Simultaneously, the Web We Want team conducted the session ‘Getting It Right from the Start: Internet Startups and Human Rights’. Here, speakers talked about and exchanged with the partakers their experiences on gaining ground in the technology field, as well as the differences and similarities between engaging in private or public sector advocacies. The discussions led to an insightful discourse on security and anonymity in the Internet, as well as agreements on the boundaries of digital rights, including what and how much information should be shared by an individual, a corporation and the government. The importance of connectivity and accessible, stable and affordable Internet were also highlighted—this is, afterall, one of the foundations for an Internet Startup!
The last session, ‘A Magna Carta for the Web: Algorithmic Governance for the Common Good?’, was led by the Web We Want team and held on the afternoon of the second day. A good number of attendees had gathered around to learn about, exchange opinions on, and debate about the concept of the ‘Magna Carta for the Web’, as advocated by Tim Berners-Lee. Ideas of what rights and values should be prevalent on the Web, the concept of a ‘constitution without borders’, crowd-sourcing, and working beyond activism to push for a more self-driven change were some of the points discussed. Issues such as the limits of freedom of speech and FoI were raised by the presenters, as well as the audience and from this, an enthusiastic crowd ideated solutions for a bigger, more inclusive and free Internet.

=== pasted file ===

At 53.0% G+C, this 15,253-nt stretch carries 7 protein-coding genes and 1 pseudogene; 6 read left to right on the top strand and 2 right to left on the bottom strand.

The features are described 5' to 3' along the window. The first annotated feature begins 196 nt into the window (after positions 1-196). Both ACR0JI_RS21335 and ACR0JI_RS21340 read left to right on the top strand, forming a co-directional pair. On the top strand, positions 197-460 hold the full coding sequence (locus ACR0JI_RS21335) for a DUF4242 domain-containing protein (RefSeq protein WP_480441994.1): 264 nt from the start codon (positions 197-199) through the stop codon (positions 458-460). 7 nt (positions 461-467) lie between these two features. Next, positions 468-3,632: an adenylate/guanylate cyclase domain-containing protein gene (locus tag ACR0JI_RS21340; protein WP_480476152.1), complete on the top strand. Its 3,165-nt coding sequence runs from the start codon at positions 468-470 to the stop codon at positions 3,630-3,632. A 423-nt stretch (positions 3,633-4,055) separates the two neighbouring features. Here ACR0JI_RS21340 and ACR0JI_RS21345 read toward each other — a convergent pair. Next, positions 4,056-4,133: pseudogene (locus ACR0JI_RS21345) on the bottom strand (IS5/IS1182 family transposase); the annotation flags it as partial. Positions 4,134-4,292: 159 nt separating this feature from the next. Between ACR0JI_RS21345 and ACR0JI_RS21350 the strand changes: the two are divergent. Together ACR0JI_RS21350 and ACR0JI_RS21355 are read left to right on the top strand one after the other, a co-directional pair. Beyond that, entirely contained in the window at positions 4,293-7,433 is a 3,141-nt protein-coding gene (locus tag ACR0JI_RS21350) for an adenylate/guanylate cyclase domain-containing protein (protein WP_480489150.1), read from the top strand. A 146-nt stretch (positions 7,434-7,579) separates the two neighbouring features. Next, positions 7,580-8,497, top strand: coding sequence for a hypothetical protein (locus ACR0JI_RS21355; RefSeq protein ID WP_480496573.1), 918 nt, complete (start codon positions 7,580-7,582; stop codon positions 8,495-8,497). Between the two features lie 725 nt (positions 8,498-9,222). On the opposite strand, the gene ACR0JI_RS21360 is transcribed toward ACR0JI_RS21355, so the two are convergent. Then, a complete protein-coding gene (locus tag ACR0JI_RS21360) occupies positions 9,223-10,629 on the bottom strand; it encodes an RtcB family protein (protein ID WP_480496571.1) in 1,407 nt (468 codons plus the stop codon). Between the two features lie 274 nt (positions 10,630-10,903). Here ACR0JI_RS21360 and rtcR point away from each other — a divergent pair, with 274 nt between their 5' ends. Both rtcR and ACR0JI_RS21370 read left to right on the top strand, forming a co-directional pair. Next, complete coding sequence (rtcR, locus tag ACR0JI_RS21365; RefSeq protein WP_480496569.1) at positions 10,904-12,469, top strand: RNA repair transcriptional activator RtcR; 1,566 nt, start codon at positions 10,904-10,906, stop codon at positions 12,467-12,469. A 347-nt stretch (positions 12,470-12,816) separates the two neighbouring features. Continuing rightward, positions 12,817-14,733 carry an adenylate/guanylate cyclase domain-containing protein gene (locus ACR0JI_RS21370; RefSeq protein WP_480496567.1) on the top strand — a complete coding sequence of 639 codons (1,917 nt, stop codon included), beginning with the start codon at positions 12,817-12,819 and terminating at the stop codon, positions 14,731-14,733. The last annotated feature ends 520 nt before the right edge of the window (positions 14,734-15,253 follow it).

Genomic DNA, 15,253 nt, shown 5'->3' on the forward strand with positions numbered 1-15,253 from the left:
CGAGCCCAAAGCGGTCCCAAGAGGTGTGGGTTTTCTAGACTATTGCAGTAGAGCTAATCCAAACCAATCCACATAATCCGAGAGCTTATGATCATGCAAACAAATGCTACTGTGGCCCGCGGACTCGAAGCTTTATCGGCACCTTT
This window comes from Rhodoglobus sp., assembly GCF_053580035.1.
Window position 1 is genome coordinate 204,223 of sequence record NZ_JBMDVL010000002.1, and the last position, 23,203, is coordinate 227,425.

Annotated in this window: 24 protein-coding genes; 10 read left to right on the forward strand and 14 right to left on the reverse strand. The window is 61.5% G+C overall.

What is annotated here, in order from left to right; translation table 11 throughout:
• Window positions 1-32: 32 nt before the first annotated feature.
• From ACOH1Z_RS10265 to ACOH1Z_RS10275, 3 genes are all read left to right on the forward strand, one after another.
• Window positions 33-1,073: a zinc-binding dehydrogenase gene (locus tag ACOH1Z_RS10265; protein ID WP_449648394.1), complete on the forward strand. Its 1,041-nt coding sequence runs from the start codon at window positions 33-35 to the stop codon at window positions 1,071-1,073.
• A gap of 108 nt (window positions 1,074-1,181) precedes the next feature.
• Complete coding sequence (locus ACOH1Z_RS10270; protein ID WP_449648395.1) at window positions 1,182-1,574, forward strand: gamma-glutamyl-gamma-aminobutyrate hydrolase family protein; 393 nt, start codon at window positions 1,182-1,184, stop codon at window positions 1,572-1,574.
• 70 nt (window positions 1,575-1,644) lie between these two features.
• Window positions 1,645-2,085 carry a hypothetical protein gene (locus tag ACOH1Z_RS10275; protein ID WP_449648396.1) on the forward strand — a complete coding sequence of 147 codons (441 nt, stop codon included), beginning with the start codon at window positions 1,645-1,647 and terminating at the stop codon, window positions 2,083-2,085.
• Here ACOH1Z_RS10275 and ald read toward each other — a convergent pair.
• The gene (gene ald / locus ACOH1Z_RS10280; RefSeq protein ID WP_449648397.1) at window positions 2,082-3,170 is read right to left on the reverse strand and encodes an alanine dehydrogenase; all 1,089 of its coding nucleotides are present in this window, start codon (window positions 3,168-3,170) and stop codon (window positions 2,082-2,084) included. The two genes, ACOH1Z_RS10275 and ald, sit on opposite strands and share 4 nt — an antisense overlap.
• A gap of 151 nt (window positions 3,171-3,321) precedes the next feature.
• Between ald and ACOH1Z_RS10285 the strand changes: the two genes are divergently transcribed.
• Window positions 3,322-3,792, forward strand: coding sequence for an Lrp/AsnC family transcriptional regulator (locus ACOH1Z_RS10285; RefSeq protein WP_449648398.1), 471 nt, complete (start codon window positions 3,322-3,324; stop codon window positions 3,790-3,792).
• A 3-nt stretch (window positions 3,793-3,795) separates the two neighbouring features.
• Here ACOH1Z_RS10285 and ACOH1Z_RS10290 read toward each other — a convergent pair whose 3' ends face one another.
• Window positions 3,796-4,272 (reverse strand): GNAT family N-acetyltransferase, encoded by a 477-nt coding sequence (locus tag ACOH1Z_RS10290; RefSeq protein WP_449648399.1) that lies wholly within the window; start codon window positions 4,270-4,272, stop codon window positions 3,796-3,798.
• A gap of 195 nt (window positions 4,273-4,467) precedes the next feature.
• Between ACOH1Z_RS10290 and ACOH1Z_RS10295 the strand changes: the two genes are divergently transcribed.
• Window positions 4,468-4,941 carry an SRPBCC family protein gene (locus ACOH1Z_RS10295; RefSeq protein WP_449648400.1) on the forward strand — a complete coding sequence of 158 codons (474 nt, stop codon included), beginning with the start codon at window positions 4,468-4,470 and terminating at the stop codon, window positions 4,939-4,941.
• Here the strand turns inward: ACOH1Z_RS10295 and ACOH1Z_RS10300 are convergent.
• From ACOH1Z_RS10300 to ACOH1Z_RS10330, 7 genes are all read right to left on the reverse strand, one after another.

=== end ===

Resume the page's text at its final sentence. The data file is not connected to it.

From pushing for access to the Internet, building Internet startups, to advocating for the recognition of human rights in the digital space, such as right to data, freedom of information and freedom of speech, the Web Foundation covered ground in topics dear to us. Outside of our talks, a great mix of other interesting and highly insightful sessions, panels and presentations were held: from determining human rights in the digital space, pushing for freedom of information, connectivity and the right to be online, the ‘right to be forgotten’ and ‘right to privacy’, to creating effective communications in the digital space, using hashtags and memes for advocacies and more. With the focus of this year’s event in Southeast Asia, there were many lessons and intakes to be gained from experts across various fields, which the Jakarta Lab’s team members took home.
We definitely had a blast at #RightsCon2015 and look forward to the next one! If you missed any of our sessions or couldn’t attend, you cancheck out Rightscon’s live blogging and recorded sessions spaces to get a good recap of what took place.
See you next year!